Your Agenda 2006: It's a Shoe-in

Your Agenda 2006: It's a Shoe-in

Their cost-cutting diet of the last few years has taught CIOs how to make the most of the resources they've got. They've largely shed that tired old "geek" label by developing strategic sensibilities, business acumen and communication skills. They've responded to catcalls about whether IT really matters by delivering value for the business and claiming a seat at the executive table

Up with People

Back in 2003, finding people with the right skill sets and retaining key employees were among your biggest challenges. Companies competed for star performers in a long-running talent war. But the cost-cutting attitudes of CEOs and boards ended the hostilities. The pressure to do more with less knocked staffing way down your priority list and turned your attention toward outsourcing. Staff development and retention ranked 10th out of 14 spending priorities in our last two The State of the CIO surveys.

Yet in 2006, the emphasis on your internal IT department is back. In this year's survey, 37 percent of you plan to increase your IT headcount during the coming 12 months. That's not to say the shine is off outsourcing. Sending work to outside contractors has become a standard part of CIOs' arsenal, but a noteworthy 50 percent of CIOs said that they outsource less than 10 percent of their labour.

Certainly outsourcing practices have matured, with selective sourcing gaining favour over the large-scale deals of years past. Moreover, unlike your US peers, you are avoiding the complications of offshoring like the plague; 83 percent of you indicated that you will outsource only within Australia.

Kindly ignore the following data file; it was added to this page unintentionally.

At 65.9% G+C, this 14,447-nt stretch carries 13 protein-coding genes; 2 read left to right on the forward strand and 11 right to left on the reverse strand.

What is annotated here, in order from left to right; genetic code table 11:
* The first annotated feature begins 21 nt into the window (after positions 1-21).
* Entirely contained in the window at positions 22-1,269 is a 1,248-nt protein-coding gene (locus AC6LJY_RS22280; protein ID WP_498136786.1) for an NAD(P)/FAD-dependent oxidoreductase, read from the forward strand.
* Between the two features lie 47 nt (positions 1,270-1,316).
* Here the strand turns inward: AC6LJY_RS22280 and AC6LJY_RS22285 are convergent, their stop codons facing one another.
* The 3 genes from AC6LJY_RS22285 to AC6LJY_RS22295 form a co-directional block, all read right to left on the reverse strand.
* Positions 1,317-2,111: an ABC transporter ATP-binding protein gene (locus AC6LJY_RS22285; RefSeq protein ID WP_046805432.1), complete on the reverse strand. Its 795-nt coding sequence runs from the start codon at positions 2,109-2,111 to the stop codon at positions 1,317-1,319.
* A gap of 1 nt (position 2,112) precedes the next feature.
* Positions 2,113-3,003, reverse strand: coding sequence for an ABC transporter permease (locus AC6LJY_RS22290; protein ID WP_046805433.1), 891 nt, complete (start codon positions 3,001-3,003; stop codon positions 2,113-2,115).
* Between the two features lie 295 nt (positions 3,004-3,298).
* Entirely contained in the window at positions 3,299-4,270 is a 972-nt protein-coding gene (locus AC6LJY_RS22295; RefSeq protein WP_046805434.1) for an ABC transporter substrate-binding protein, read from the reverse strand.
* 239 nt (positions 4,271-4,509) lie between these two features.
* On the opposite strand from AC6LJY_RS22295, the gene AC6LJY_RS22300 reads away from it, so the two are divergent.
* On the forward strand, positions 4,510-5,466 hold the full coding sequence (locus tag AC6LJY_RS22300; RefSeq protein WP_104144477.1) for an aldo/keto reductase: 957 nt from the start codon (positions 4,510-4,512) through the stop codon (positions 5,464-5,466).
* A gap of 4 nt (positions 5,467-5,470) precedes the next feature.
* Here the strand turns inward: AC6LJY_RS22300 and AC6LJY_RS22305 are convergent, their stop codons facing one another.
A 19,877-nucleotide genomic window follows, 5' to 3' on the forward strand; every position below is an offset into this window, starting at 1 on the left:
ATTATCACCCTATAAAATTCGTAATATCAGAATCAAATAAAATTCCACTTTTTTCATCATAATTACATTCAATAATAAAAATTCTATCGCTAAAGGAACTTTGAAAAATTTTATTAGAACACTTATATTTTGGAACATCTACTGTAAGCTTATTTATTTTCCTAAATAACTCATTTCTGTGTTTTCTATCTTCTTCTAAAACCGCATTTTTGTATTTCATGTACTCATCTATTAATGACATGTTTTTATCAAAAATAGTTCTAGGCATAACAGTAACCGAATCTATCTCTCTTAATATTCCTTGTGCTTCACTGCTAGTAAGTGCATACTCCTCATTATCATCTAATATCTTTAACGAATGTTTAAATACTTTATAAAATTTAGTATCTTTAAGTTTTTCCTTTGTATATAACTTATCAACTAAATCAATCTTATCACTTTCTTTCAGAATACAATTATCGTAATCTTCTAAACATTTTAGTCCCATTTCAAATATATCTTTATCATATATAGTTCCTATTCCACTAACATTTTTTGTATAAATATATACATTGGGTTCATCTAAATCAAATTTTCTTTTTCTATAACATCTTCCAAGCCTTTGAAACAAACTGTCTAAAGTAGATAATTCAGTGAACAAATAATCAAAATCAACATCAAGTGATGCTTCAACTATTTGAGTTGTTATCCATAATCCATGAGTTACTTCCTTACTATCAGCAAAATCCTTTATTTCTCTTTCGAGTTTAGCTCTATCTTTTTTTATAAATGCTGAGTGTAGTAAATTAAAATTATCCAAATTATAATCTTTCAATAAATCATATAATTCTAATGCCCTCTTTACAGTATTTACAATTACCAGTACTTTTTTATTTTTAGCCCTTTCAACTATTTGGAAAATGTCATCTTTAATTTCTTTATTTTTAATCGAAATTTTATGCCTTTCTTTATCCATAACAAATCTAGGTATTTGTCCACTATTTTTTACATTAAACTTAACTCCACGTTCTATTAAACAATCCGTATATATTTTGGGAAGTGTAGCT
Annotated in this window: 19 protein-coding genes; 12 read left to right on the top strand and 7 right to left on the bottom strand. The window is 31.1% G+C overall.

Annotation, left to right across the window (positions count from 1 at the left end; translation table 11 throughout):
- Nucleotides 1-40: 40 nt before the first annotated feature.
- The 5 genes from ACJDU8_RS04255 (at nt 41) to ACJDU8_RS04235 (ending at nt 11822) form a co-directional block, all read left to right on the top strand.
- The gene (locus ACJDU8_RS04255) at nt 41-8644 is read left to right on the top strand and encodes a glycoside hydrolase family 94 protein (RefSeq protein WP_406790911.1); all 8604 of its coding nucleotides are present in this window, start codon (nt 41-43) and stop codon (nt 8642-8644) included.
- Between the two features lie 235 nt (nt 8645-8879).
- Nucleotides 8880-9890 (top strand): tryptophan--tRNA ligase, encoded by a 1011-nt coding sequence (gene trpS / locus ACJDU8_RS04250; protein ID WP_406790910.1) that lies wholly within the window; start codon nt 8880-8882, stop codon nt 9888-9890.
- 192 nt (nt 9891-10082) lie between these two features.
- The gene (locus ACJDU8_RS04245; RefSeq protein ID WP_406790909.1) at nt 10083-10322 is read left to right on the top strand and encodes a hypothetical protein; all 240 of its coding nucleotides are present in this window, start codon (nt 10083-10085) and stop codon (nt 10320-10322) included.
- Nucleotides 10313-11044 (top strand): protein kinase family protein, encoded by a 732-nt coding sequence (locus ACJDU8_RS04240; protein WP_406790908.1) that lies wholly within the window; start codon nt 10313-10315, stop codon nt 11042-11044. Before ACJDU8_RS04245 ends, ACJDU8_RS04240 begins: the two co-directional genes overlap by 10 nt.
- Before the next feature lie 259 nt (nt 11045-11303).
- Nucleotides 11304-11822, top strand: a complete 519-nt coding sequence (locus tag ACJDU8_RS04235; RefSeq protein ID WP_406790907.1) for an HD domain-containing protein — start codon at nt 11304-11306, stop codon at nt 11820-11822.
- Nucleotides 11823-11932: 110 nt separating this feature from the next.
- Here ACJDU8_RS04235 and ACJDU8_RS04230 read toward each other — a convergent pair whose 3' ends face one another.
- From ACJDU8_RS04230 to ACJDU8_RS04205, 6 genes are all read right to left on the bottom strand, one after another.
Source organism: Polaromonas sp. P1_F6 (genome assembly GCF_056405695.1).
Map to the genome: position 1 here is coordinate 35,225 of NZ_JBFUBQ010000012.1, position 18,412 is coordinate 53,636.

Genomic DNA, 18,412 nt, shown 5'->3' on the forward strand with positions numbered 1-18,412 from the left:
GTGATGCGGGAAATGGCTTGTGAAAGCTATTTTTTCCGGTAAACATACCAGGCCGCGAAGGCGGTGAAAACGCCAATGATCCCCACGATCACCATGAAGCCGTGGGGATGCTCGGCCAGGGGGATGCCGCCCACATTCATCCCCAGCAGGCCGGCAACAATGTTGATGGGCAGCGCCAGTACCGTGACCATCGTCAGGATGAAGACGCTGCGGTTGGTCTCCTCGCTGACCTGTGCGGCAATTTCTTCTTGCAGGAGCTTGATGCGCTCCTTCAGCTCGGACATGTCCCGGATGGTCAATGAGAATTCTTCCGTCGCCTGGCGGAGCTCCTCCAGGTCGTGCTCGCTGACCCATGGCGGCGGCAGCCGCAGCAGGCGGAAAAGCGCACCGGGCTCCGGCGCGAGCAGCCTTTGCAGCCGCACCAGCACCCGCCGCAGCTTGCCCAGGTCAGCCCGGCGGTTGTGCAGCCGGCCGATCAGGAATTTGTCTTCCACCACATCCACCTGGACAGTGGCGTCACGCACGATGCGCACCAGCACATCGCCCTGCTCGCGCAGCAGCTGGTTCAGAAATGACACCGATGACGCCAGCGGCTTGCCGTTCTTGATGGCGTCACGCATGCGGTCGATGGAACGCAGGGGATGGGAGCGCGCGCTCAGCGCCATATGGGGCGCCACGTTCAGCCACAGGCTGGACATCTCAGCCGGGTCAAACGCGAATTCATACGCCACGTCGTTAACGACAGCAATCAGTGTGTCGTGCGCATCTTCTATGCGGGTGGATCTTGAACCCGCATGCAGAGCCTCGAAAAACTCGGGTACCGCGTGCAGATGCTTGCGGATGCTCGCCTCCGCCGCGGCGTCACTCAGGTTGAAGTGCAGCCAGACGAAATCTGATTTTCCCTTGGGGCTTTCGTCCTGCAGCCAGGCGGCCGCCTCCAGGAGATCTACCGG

The work you outsource tends to be straightforward, repeatable processes: hosting services, application maintenance or support, and some types of application development. Conversely, the skills you're seeking in-house are for business-oriented tasks such as project management, business process management and complex, business-facing application development.

The need for IT staff is driven by pent-up business demand. An overwhelming backlog of requests and projects was a new entry on this year's roster of your most difficult challenges - and it jumped right to the top of the list. You need people to get this work done, you need them to hit the ground running (your greatest demand is for mid-level employees with some experience, see chart above), and you need them yesterday. (For stories of how CIOs are dealing with their application backlogs, see "The Number-One Problem: The Project Backlog", page 58.)

Where you'll find the talent to get all this work done remains an open question. There are fewer IT people around than when we did our first survey back in late 2002 - many got out of the field when organizations stopped hiring. And enrolments in domestic IT education programs are down. You could be looking at a return of the IT talent wars in 2006 and beyond.

Your Agenda, 2006

Taken together, the findings of The State of the CIO 2006 report point to an evolving agenda for IT execs. You've got to solve the staffing problem and take care of that application backlog. You need to pay attention to integration and alignment, which are this year's top technology and management priorities, respectively. But you need to do more than that to be a strategic CIO and realize the full potential of IT within the enterprise. You say that IT's role in the organization is to envision business possibilities and get them growing through technology. So that's the goal. To get there, first use your increased access to the CEOs, CXOs and business executives to deepen your understanding of the business. Use your strategic capabilities to develop programs that fulfil the needs that you and your business peers identify together. Then put your communication and leadership skills to work in bringing these programs to life.

All this will take discipline and a sustained effort from you and your IT department, but it's a shoe that fits and you're happy - if not always comfortable - to wear it.

Edward Prewitt, Linda Kennedy, and Sue Bushell contributed to this report

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